Tank Stuff

In Fiscal Year 2019, the Army will receive 135 Abrams tanks in the state-of-the-art M1A2 System Enhancement Package Version 3 (SEPv3) configuration.
In Fiscal Year 2019, the Army will receive 135 Abrams tanks in the state-of-the-art M1A2 System Enhancement Package Version 3 (SEPv3) configuration.

From the outset, the Trump Administration has been committed both to rebuilding America’s military and revitalizing the industrial base that supports it. The White House understands that these two objectives are intimately related. Since the end of the Cold War, chronic under-funding resulted in a military that today is relatively unready, particularly for high-end conflict, and increasingly obsolescent. This same lack of funding for production and sustainment caused the aerospace and defense industry to consolidate and contract. It also forced many companies to make the painful decision to reduce their research and development (R&D).

During this same period, regional and near-peer competitors were investing in both traditional defense products and advanced technologies designed to achieve superiority vis-a-vis the U.S. military. Russia, for example, has been engaged in a decade-long, comprehensive program to modernize its conventional force structure. Now it poses a credible threat to NATO. According to the Chief of Staff of the Army, General Mark Milley, U.S. ground forces are out-ranged by Russian tanks and artillery: “It’s close. It’s not overly dramatic but it’s the combination of systems — we don’t like it, we don’t want it — but yes, we are technically outranged and outgunned.”

Much attention focuses on Russian and Chinese investments in next-generation platforms and weapons designed to give them decisive superiority over the U.S. and its allies. The new Under Secretary of Defense for Research and Engineering, Michael Griffin, among many senior Pentagon officials, has emphasized the need for the U.S. defense establishment to meet this prospective danger by upping its game in such areas as hypersonics, artificial intelligence, big data analytics, robotics and additive manufacturing.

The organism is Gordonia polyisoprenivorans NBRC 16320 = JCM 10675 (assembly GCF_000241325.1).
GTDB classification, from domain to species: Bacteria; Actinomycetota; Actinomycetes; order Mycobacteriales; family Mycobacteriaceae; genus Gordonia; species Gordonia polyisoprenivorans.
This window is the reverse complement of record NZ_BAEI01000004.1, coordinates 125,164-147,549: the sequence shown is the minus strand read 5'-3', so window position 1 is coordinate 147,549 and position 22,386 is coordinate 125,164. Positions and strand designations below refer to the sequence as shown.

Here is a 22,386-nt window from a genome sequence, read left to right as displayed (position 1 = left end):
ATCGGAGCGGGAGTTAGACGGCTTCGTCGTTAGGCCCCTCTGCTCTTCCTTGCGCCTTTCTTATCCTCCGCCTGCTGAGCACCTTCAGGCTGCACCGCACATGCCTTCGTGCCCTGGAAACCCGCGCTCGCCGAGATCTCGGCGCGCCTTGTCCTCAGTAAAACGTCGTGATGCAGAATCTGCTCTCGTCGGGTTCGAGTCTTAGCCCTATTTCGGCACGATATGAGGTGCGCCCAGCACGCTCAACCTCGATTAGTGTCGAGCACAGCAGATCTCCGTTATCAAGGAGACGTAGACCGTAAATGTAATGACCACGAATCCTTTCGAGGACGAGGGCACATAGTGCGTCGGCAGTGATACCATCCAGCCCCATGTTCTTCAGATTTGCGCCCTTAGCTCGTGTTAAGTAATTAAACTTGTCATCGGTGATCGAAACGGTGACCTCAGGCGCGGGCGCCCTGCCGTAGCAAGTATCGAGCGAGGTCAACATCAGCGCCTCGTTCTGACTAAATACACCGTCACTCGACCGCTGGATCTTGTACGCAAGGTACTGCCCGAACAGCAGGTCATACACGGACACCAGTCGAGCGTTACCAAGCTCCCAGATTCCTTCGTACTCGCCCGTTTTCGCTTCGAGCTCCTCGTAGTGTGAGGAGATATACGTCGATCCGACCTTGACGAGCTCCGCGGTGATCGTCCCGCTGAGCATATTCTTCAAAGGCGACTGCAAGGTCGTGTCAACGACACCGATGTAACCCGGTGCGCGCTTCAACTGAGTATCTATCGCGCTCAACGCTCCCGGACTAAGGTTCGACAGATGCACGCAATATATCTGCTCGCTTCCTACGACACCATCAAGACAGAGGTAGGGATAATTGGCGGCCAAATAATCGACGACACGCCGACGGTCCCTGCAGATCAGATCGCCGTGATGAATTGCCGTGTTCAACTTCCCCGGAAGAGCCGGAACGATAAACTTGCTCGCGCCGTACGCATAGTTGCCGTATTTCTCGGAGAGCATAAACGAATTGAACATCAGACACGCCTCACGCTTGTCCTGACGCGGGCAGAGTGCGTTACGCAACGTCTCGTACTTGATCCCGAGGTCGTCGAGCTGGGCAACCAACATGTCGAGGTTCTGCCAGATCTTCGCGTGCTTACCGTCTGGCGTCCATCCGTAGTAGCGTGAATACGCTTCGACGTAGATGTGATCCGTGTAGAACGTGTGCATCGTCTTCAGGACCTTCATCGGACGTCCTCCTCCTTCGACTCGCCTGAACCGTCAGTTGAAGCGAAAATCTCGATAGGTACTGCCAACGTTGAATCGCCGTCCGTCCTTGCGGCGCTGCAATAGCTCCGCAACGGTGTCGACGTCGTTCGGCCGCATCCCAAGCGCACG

The U.S. Army has created a series of cross-functional teams (CFTs) charged with regaining U.S. overmatch in such areas as long-range precision fires, soldier lethality, air and missile defense and next-generation combat vehicles. The CFTs are looking to achieve a 10x increase in combat capabilities by exploiting advances in R&D, many coming from the commercial economy. The Army also recently announced that it would locate its new Futures Command in Austin, Texas, now considered one of the nation’s premier centers for technology innovation, particularly in information technology and computing.


See Also:

(1) Stealthier Tanks Are On The Way

(2) As China’s Military Masters Artificial Intelligence, Why Are We Still Building Aircraft Carriers?

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